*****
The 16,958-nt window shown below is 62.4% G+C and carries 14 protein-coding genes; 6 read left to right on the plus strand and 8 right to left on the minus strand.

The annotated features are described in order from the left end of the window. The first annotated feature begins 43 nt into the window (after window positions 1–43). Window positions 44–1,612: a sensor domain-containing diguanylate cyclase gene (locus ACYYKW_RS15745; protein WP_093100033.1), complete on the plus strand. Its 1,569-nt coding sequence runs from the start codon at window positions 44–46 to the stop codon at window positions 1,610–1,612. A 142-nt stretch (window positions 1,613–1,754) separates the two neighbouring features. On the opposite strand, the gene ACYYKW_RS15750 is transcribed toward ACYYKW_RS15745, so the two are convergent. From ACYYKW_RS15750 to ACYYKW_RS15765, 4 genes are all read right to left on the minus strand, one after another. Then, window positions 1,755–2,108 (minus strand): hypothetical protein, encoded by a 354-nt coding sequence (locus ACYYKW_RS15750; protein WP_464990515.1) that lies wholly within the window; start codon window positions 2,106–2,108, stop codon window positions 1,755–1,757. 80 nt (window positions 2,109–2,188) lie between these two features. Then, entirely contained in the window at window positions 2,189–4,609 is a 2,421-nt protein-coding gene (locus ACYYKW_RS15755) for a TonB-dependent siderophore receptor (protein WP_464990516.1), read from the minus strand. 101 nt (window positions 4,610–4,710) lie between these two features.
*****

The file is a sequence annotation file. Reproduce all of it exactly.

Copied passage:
The 16,958-nt window shown below is 62.4% G+C and carries 14 protein-coding genes; 6 read left to right on the plus strand and 8 right to left on the minus strand.

The annotated features are described in order from the left end of the window. The first annotated feature begins 43 nt into the window (after window positions 1–43). Window positions 44–1,612: a sensor domain-containing diguanylate cyclase gene (locus ACYYKW_RS15745; protein WP_093100033.1), complete on the plus strand. Its 1,569-nt coding sequence runs from the start codon at window positions 44–46 to the stop codon at window positions 1,610–1,612. A 142-nt stretch (window positions 1,613–1,754) separates the two neighbouring features. On the opposite strand, the gene ACYYKW_RS15750 is transcribed toward ACYYKW_RS15745, so the two are convergent. From ACYYKW_RS15750 to ACYYKW_RS15765, 4 genes are all read right to left on the minus strand, one after another. Then, window positions 1,755–2,108 (minus strand): hypothetical protein, encoded by a 354-nt coding sequence (locus ACYYKW_RS15750; protein WP_464990515.1) that lies wholly within the window; start codon window positions 2,106–2,108, stop codon window positions 1,755–1,757. 80 nt (window positions 2,109–2,188) lie between these two features. Then, entirely contained in the window at window positions 2,189–4,609 is a 2,421-nt protein-coding gene (locus ACYYKW_RS15755) for a TonB-dependent siderophore receptor (protein WP_464990516.1), read from the minus strand. 101 nt (window positions 4,610–4,710) lie between these two features.